Can Menopause Cause Weight Loss?
- Menopause does not cause weight loss
- Weight loss during menopause points to other health problems
- Diabetes during menopause can cause weight loss
- Stress and depression during menopause can cause weight loss
Menopause does not cause weight loss but rather weight gain because of the shift in the levels of female hormones like estrogen and progesterone. In fact, weight loss during or after menopause indicates other health conditions like diabetes or depression. As low levels of estrogen cause insulin resistance and low mood, both these ailments are common around menopause.
Menopause is a phase dreaded by nearly all women from around the world, and it’s no surprise why. Along with severely “blue” moods, hot flashes, and sleeplessness comes the problem of putting on weight, especially near the stomach area. But while most women strive to find natural ways to lose weight during menopause, some experience a loss of weight as they transition into their menopausal stage. It may seem like a blessing to most of us who struggle with fighting unwanted layers of fat, but on the contrary, this is actually indicative of far more serious health conditions.
Menopause Does Not Cause Weight Loss
Weight gain — not weight loss — is what most women complain about when they reach menopause, even though it is not caused by menopause itself. The fluctuating hormonal levels are responsible for the redistribution of fat around the abdominal and stomach area that makes us overweight. Other age-related factors such as slower metabolic rate, less physical activity, loss of muscle mass, stress, etc. also make it even more difficult to maintain weight during menopause.
Weight Loss During Menopause Indicates Other Health Conditions
Menopause is marked by hormonal fluctuations that make you more susceptible to a wide range of health disorders and diseases. Estrogen is an essential hormone that protects the skin, brain, vagina, heart, and bones in women. With menopause comes a significant decrease in estrogen, and this has a profound impact on your health, especially when it comes to your heart and your bones.
If you are losing weight during perimenopause, menopause or even after, it is possible that it is really some adverse health condition, and not menopause itself, at play.
Menopausal women find themselves at the wrath of a wide variety of diseases and health conditions, and some of those may be responsible for causing weight loss.
Diabetes During Menopause May Cause Weight Loss
As you age, your glucose tolerance levels significantly decrease. This factor, along with the hormonal changes, makes most women above the age of 44 experience an increased risk of diabetes type 2. Low estrogen levels can also up your body’s insulin resistance, triggering sweet cravings that lead to weight gain. This adds to your chances of developing diabetes. Women who have risk factors like a family history of diabetes, a history of polycystic ovary syndrome (a condition associated with insulin resistance), obesity, and gestational diabetes, need to be extra careful. One of the symptoms of diabetes is rapid weight loss. You may simultaneously experience other symptoms like thirst, frequent urination, and fatigue.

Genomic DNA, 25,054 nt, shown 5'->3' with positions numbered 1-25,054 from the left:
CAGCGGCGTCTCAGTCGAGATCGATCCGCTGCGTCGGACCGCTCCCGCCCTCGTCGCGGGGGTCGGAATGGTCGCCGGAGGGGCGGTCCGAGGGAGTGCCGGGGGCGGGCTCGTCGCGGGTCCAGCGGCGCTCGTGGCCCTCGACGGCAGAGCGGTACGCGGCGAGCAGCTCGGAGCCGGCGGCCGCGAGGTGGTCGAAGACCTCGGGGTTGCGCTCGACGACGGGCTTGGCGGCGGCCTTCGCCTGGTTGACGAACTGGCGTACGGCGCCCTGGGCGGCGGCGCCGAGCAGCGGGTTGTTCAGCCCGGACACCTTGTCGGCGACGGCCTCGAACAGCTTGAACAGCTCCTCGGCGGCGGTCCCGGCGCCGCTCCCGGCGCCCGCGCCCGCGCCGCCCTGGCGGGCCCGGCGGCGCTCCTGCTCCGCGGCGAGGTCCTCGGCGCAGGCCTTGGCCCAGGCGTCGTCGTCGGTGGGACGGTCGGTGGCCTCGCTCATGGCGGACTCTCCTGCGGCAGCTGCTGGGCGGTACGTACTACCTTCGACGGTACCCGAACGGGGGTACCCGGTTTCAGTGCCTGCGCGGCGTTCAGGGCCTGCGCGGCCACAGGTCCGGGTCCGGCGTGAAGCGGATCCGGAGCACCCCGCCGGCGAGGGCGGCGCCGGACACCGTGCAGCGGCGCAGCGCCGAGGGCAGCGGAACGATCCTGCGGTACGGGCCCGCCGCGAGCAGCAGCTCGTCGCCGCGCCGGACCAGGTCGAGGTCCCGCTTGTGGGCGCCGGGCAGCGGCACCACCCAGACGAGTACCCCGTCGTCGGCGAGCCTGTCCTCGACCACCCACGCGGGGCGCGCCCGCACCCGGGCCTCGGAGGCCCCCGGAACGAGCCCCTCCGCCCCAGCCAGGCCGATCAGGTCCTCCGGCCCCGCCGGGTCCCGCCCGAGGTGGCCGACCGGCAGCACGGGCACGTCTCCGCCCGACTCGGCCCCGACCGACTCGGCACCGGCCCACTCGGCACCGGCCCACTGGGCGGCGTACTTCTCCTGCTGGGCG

Treatment – The American Diabetes Association advises women to get themselves tested every 3 years starting at 45 years, especially if you find yourself weighing more than you ought to.
Stress And Depression During Menopause Can Cause Weight Loss
Hormonal changes during menopause can cause severely low moods in women. They can even lead to stress, irritability, and hopelessness. Sometimes, this is just a normal symptom of menopause, but there are times it could lead to chronic depression. This, paired with difficulty in sleeping that comes in naturally with age, can lead to loss of appetite, and in turn, an unhealthy loss of weight. This is just as bad as putting on weight, as the body still needs a healthy balanced diet to perform all its functions properly, irrespective of what the age may be.
Treatment – A healthy diet can be very beneficial in boosting mood levels, especially if it includes foods that are rich in magnesium. Try and get some physical activity every day as exercise releases endorphins or “feel good” hormones and can significantly help in bringing down your stress levels.
In case you feel your mood swings are too severe or indicative of a more serious condition, such as depression, it is very important to seek professional intervention. Consult your doctor for advice; he will discuss the possibility of various treatments with you, such as antidepressants which can help ease your symptoms.
Note: Always seek the guidance of your doctor before taking antidepressant drugs for you may be unaware of the serious side effects they could have on your health.